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2/15/13

From White Plains - A Real Show Pulled From Real Life. Really.


I understand why playwrights, classic and current, go for theatricality in...well, the theater. Theater is an escape and like television and movies, the parameters of reality are distorted for the sake of entertainment. The best shows are able to pull a theme, a storyarch or a character's development and make it relatable without being boring. When you think about it, that's not always an easy feat.

From White Plains, now open at the Pershing Square Signature Company, upends that notion that a story and its characters need to push, or even surpass, the boundaries of reality to be entertaining.

That rug is gorgeous, by the way. Carry on!
It's the writing that seals the deal here. Revolving around a former bully in an Internet-feud with one of his victims a decade or so after high school when the latter calls him out on national TV, From White Plains has a quiet confidence abound by letting its authenticity be center stage. Yes, there are some dramatic moments and some histrionic behaviors - how could there not be - but I found myself intrigued and listening intently because you can see yourself in the characters and the dialogue, whether you have ever been gay, bullied, both, or even just a witness to it on the most customary level (which is pretty much the entire world because articles dealing with bullying are published close to daily, it seems).

That would have been commendable enough, but From White Plains managed to incorporate even more then its "ripped from the headlines" topic of LGBTQ bullying (and suicide) and its "ripped from real-life conversation" dialogue about dealing with the traumas of your past and moving past them (if ever). I think I liked it so much because a thorough context, motives and explanations was relayed between the two central relationships - the bully and his best friend on the one hand, the victim and his boyfriend on the other. Even better, any ethical or morality questions the play poses really don't favor any one side or perspective more then the others, leaving the audience in the aftermath thinking about the whole picture and possibly, choosing sides. The writing isn't a knock-out because its exciting at every turn, but because pathos-wise, you are along with both parties and want to see the story through.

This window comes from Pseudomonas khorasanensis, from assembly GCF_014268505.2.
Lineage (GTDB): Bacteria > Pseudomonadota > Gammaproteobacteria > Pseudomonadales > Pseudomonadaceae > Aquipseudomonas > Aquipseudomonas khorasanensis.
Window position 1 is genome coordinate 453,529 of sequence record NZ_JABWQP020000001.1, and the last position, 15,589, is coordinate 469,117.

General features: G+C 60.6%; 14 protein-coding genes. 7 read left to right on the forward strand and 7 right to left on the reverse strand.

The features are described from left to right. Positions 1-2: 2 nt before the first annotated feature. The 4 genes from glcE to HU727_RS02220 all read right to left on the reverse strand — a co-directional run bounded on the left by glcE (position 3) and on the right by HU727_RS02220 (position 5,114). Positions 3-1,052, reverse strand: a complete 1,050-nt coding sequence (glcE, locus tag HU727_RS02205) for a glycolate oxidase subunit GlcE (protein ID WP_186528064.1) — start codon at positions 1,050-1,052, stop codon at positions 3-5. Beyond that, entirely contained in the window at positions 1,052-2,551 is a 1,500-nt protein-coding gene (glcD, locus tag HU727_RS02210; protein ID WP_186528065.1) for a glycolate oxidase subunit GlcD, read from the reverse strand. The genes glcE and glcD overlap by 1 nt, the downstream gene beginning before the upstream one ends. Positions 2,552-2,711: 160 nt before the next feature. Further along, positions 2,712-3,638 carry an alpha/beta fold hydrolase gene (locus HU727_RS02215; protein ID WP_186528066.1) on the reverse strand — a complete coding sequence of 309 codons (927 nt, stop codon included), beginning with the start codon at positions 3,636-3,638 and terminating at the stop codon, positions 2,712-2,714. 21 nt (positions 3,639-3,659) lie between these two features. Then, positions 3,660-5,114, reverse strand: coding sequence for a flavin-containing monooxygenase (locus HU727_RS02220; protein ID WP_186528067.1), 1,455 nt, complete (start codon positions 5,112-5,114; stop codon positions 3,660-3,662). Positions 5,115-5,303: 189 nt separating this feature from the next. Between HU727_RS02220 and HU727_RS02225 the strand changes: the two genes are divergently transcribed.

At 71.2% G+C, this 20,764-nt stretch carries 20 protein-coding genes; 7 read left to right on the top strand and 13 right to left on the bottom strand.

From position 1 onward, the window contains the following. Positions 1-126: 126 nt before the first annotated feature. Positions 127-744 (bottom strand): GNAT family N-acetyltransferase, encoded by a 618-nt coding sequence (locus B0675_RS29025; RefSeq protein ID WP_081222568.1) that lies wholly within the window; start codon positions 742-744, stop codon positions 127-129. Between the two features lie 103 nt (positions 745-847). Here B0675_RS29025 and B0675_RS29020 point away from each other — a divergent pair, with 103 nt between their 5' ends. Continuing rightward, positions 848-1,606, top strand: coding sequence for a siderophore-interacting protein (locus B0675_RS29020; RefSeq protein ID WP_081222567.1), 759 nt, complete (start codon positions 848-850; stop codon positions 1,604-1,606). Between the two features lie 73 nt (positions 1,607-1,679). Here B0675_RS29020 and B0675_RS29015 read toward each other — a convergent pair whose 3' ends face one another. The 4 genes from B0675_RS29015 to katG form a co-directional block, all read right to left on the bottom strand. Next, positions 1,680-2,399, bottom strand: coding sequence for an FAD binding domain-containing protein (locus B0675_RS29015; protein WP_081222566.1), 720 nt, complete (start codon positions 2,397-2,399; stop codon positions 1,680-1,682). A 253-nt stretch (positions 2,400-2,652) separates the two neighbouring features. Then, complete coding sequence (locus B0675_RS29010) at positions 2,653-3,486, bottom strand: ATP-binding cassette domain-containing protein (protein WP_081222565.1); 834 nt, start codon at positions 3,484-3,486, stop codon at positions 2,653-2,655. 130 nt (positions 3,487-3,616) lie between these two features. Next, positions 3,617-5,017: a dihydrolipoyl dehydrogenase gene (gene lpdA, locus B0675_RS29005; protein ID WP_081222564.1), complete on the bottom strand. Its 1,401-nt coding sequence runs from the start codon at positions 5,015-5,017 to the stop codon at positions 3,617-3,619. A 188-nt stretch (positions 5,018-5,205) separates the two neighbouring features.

The show is not infallible with a contrivance or two (or three) setting up the premise. An Oscar acceptance speech being the macguffin starting it all? A chance train ride conversation between the best friend of the bully and the boyfriend of the victim, unbeknownst to each other? A confrontation in a talk show green room? C'mon...I couldn't roll my eyes hard enough, but I was quick to forgive in the light of the brilliant character study and the morality and ethical questions the show poses effortlessly and without much pretension.

I'd be remiss if I didn't point out Aaron Rossini's performance was shockingly great given he had the most difficult job: playing Ethan, the bully. It would be far too easy to write the character off as that dude who was a jackass in high school and never comprehended the repercussions of his actions. Thing is, we see elements of Ethan indicating he is that same flawed being today (a scene at a bar, which was very well done). Rossini conveys that flawed humanity without going overboard and as Ethan's downward spiral continues, his feelings of helplessness and regret are spot-on and absolutely heartbreaking as a result. Karl Gregory, playing Dennis, the victim, nailed his closing monologue of feelz (upon seeing Ethan face-to-face for the first time), but I found my eyes drifting over to Rossini, who in lieu of words, said it all with one internalizing facial expression - he finally saw the impact of what he has done, first-hand.

I'd am prone to loving From White Plains on how time capsule-y it is for 2013. In fact, it feels so expected this show would come about given what populates the news and popular discussion, but I think I was thrown a curveball by how the story didn't really deviate from the stark, natural quality you assume the inspiration came from. There's something to be said for that type of concept and when the characters and themes are fully-realized and provocative, you enjoy it for what it is. And in the case of From White Plains, you enjoy it a lot.


Ticket Provided by the Press Agent
Photo Credit: Jared J. Goldberg

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